I’ve been preaching about resilience, and why kids need to face rejection sometimes. We can’t protect them. We shouldn’t protect them. Today’s guest post offers additional insight into why rejection and setbacks can be so crucial. I’m happy to welcome … Continue reading

Posted in Parenting with Renegade Rules | Tagged , , , , , , , , , , | 11 Comments

11 Responses to One Key to Happiness? Failure

  1. Great post, Laurie. Thanks for stating what is to me an obvious truth but has been ignored by an entire generation of parents. Failing at something or being told “no” are vitally important to one’s personal growth. If you’ve never been told “No, you can’t do that” or “Your not good enough” or experienced failure at something such as a sport (everybody makes the team, we don’t keep score, everyone swings at the ball until they hit it, etc.), you’ll never learn what you like or dislike, are good or bad at, or discover what your strengths and weaknesses are.

    I’ve failed so many times over the years I’ve lost count. I’ll cite two examples that I’ve overcome. First, we lost a house to foreclosure years ago but came out of the experience wiser (and poorer of course) and determined to not make the same mistake. From then on we bought houses cautiously, didn’t overpay, and made sure we had emergency funds first before committing to a long-term investment. I’m proud to say we just paid off our hopefully final mortgage and are now officially debt-free and own a valuable asset in our house.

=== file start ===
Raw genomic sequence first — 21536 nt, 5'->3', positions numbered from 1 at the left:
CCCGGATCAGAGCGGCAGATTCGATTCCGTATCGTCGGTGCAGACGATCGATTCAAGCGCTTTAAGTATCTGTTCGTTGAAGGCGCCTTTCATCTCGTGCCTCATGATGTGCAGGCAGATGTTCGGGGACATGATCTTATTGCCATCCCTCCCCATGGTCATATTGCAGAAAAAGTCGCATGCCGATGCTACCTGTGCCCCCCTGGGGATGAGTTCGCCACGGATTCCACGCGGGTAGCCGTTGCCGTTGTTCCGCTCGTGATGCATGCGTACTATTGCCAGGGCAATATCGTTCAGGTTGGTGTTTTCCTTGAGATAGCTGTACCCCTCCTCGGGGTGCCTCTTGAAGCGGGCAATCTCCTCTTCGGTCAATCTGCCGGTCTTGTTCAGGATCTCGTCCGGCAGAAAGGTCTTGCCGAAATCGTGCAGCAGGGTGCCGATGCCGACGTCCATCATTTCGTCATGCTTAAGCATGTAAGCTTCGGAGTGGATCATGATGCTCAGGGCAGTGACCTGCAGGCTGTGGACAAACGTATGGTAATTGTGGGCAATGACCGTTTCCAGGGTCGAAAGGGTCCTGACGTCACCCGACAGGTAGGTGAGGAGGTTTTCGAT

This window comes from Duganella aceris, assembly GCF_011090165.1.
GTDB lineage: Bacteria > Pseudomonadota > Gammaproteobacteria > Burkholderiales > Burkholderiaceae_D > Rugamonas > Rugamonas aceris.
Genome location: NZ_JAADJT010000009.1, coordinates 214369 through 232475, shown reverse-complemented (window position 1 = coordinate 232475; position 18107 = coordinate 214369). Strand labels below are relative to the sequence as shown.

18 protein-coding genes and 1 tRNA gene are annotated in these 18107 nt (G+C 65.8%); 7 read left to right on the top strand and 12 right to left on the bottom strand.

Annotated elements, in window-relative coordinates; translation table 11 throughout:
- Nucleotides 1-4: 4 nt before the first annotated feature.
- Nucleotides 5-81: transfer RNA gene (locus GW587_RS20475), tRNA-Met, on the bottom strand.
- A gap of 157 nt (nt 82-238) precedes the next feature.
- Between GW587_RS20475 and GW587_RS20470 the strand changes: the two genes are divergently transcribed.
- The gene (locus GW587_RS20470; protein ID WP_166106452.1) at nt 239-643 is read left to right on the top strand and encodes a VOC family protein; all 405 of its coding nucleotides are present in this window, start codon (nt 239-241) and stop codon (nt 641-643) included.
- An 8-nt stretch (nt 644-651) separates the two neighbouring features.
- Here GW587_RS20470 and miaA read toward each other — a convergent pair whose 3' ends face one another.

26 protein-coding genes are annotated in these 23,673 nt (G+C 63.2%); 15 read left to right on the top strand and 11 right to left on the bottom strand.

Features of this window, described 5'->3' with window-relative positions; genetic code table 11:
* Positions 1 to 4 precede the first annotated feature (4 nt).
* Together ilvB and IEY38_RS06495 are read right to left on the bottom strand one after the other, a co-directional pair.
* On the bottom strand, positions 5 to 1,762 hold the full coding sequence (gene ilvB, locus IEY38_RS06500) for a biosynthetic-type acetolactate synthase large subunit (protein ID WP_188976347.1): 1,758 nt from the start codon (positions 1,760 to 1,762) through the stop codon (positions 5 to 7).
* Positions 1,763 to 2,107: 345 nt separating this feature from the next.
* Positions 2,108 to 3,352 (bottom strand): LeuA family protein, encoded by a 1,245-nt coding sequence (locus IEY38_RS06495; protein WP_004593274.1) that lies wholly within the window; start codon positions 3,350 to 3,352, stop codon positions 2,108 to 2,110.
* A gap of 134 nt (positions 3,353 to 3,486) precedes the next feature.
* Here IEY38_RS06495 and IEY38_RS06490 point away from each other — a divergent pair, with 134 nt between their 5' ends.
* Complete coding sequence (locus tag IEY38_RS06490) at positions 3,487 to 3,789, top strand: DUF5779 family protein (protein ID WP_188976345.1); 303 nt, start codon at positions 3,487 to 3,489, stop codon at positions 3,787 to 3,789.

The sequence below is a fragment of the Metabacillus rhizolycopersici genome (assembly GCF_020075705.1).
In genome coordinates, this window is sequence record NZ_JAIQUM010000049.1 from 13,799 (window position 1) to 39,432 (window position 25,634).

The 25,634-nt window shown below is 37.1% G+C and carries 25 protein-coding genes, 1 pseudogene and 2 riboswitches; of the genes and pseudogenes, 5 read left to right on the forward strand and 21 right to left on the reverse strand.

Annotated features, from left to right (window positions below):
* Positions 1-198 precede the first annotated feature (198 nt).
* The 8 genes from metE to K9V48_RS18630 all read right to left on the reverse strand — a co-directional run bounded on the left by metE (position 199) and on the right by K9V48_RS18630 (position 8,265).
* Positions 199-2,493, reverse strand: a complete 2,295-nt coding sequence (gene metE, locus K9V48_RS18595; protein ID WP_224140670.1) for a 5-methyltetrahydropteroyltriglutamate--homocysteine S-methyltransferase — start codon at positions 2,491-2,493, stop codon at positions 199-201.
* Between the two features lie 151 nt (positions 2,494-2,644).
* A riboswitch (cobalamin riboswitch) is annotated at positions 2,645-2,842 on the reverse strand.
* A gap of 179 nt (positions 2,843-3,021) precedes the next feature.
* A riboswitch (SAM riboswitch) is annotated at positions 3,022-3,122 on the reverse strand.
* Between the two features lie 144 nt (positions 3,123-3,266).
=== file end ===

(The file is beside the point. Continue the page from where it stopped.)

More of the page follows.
Second, after years of steadily declining putting confidence on the golf course thanks to the yips, I hit rock bottom last year. I was so bad I double-hit a putt twice in one round, three times that week, and four times all season! That’s about as bad as a golfer’s putting stroke can get. I couldn’t make one out of four 3-foot putts last year. I decided enough was enough and experimented with different grips, strokes, stances, closing my eyes, until I found something that enabled me to make a few more putts. This year I’m making well over half my 3-foot putts, and haven’t come close to double-hitting a putt all year.